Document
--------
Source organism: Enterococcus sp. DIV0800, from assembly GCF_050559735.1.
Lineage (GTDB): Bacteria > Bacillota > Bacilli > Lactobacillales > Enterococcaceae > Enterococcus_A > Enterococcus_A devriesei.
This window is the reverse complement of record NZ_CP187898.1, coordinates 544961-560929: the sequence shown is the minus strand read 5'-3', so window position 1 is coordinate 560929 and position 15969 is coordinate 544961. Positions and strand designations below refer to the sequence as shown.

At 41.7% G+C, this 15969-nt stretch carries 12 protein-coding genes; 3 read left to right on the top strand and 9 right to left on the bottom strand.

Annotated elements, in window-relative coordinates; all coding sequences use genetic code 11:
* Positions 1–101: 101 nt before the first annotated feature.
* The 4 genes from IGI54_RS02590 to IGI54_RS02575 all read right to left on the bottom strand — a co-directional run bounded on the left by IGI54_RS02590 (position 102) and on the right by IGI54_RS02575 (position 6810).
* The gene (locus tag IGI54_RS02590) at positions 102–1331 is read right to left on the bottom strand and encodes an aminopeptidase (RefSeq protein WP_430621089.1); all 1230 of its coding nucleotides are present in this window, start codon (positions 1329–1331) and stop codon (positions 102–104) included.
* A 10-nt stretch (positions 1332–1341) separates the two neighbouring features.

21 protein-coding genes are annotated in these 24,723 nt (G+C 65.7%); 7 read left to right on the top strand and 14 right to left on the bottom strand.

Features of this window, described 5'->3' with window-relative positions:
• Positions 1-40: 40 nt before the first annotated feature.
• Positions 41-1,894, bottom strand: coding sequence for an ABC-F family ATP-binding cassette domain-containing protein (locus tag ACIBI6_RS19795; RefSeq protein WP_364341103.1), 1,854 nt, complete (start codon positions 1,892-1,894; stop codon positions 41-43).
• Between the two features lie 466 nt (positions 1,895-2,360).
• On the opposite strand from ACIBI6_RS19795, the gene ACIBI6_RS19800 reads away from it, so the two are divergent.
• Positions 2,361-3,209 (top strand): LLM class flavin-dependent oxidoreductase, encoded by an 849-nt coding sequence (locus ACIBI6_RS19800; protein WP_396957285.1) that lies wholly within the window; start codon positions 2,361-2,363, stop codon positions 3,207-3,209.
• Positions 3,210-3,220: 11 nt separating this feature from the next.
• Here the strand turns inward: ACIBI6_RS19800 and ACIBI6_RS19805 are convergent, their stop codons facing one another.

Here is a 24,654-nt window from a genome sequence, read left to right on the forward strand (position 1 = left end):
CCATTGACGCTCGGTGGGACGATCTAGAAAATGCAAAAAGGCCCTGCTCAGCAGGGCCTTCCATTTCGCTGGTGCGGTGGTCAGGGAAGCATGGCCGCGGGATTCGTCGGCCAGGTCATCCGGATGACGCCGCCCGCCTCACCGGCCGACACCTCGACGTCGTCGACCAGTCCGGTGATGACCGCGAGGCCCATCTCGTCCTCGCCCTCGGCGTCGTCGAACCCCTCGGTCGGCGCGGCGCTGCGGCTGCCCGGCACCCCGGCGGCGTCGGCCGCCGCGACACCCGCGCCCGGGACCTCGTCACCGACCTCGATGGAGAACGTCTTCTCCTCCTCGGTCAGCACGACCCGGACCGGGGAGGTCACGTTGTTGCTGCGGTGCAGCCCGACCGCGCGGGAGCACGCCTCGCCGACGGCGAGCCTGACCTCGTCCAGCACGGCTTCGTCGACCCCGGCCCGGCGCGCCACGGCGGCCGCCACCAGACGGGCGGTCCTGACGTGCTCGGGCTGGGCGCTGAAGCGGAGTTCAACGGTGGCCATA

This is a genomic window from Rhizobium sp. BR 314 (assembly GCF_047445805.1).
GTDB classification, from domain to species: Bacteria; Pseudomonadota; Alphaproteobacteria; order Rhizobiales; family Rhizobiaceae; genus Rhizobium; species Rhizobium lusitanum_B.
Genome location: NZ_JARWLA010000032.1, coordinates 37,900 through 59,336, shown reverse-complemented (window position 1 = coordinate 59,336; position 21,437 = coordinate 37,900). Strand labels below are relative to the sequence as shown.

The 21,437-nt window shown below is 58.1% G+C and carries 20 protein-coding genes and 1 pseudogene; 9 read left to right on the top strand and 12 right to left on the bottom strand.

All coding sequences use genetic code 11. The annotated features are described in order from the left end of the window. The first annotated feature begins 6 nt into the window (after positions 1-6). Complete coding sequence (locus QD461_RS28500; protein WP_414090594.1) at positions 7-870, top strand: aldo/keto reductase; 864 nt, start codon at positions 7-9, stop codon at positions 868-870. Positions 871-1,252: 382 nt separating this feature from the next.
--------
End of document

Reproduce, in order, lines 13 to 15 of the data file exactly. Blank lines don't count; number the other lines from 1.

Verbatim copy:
• Positions 41-1,894, bottom strand: coding sequence for an ABC-F family ATP-binding cassette domain-containing protein (locus tag ACIBI6_RS19795; RefSeq protein WP_364341103.1), 1,854 nt, complete (start codon positions 1,892-1,894; stop codon positions 41-43).
• Between the two features lie 466 nt (positions 1,895-2,360).
• On the opposite strand from ACIBI6_RS19795, the gene ACIBI6_RS19800 reads away from it, so the two are divergent.